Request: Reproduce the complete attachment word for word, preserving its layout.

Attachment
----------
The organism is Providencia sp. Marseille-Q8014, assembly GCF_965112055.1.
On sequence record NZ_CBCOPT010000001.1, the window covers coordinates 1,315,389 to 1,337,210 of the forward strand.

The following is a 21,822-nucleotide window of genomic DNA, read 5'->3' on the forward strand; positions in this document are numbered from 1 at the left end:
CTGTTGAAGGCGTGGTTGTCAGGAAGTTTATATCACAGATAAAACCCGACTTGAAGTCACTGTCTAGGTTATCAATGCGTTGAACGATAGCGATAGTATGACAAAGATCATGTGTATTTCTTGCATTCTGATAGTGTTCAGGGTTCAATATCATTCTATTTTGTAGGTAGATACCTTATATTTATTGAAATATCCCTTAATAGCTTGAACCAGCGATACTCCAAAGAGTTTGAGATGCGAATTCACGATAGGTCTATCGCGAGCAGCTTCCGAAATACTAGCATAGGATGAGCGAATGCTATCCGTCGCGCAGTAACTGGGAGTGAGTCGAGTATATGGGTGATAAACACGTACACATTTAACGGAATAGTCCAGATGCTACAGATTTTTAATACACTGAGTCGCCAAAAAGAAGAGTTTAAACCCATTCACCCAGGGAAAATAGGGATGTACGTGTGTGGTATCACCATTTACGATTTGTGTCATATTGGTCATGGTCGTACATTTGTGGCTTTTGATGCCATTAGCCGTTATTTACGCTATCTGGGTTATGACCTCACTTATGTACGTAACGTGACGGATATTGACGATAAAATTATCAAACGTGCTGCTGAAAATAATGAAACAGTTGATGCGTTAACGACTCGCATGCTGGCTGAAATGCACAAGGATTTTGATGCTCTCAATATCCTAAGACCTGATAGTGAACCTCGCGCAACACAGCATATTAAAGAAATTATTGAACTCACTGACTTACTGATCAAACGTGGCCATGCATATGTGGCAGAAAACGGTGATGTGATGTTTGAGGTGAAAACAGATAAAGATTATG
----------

The organism is Providencia sp. Marseille-Q8014, assembly GCF_965112055.1.
On sequence record NZ_CBCOPT010000001.1, the window covers coordinates 1,315,389 to 1,337,210 of the forward strand.

The following is a 21,822-nucleotide window of genomic DNA, read 5'->3' on the forward strand; positions in this document are numbered from 1 at the left end:
CTGTTGAAGGCGTGGTTGTCAGGAAGTTTATATCACAGATAAAACCCGACTTGAAGTCACTGTCTAGGTTATCAATGCGTTGAACGATAGCGATAGTATGACAAAGATCATGTGTATTTCTTGCATTCTGATAGTGTTCAGGGTTCAATATCATTCTATTTTGTAGGTAGATACCTTATATTTATTGAAATATCCCTTAATAGCTTGAACCAGCGATACTCCAAAGAGTTTGAGATGCGAATTCACGATAGGTCTATCGCGAGCAGCTTCCGAAATACTAGCATAGGATGAGCGAATGCTATCCGTCGCGCAGTAACTGGGAGTGAGTCGAGTATATGGGTGATAAACACGTACACATTTAACGGAATAGTCCAGATGCTACAGATTTTTAATACACTGAGTCGCCAAAAAGAAGAGTTTAAACCCATTCACCCAGGGAAAATAGGGATGTACGTGTGTGGTATCACCATTTACGATTTGTGTCATATTGGTCATGGTCGTACATTTGTGGCTTTTGATGCCATTAGCCGTTATTTACGCTATCTGGGTTATGACCTCACTTATGTACGTAACGTGACGGATATTGACGATAAAATTATCAAACGTGCTGCTGAAAATAATGAAACAGTTGATGCGTTAACGACTCGCATGCTGGCTGAAATGCACAAGGATTTTGATGCTCTCAATATCCTAAGACCTGATAGTGAACCTCGCGCAACACAGCATATTAAAGAAATTATTGAACTCACTGACTTACTGATCAAACGTGGCCATGCATATGTGGCAGAAAACGGTGATGTGATGTTTGAGGTGAAAACAGATAAAGATTATG